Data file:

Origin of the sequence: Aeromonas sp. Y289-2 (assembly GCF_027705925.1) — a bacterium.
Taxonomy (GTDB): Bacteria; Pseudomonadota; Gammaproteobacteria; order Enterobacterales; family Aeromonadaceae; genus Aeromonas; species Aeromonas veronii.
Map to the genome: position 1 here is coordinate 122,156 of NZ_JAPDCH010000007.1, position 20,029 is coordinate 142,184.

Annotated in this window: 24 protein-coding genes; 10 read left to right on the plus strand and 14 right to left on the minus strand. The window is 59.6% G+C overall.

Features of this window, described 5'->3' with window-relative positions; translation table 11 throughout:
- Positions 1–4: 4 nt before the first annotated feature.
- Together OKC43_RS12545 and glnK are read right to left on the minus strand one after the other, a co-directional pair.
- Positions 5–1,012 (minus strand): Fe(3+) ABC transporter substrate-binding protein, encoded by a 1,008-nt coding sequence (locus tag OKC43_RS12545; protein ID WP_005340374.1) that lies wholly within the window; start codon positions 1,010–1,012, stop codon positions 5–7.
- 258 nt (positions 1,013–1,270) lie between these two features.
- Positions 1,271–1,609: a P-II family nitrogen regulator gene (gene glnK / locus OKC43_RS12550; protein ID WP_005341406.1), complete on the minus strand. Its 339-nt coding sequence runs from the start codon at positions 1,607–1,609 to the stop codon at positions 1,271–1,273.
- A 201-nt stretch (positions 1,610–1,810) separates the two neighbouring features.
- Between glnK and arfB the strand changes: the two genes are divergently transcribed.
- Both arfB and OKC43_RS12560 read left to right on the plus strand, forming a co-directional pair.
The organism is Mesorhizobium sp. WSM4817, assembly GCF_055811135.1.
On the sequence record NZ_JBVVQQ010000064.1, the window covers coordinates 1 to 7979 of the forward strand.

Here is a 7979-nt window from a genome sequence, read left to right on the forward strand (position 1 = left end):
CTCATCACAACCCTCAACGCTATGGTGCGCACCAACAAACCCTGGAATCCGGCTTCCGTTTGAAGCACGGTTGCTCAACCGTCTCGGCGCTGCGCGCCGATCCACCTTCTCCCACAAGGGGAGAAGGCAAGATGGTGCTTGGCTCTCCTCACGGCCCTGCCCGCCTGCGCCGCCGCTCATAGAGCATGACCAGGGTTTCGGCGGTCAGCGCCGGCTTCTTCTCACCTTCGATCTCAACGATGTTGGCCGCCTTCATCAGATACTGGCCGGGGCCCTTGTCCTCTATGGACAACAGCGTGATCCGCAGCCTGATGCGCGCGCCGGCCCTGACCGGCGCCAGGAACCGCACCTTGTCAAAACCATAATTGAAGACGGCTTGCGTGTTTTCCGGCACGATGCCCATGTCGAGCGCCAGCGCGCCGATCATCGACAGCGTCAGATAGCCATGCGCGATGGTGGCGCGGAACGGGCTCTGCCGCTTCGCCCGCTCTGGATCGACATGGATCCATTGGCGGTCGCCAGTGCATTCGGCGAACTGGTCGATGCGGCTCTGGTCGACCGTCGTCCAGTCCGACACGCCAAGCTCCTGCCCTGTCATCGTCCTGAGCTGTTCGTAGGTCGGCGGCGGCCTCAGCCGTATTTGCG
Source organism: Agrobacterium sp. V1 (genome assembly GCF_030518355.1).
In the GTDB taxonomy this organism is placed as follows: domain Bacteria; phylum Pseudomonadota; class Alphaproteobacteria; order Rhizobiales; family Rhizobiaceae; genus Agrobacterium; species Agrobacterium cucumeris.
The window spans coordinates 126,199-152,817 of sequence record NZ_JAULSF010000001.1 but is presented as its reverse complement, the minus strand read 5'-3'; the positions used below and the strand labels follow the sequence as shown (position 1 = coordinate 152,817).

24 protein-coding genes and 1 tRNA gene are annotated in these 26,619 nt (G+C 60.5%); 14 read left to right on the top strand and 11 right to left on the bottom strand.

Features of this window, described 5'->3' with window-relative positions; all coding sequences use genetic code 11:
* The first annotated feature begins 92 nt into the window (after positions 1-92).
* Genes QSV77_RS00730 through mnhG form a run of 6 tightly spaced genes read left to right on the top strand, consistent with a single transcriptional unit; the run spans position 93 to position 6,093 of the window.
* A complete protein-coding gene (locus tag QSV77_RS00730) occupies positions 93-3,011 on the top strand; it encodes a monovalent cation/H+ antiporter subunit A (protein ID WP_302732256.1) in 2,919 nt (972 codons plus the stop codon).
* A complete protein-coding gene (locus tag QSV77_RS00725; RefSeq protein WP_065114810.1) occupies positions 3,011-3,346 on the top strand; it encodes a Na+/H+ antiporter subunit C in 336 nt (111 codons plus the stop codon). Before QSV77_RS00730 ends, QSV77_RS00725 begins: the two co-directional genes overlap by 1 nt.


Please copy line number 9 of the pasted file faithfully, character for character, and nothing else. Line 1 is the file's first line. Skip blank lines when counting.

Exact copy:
- 258 nt (positions 1,013–1,270) lie between these two features.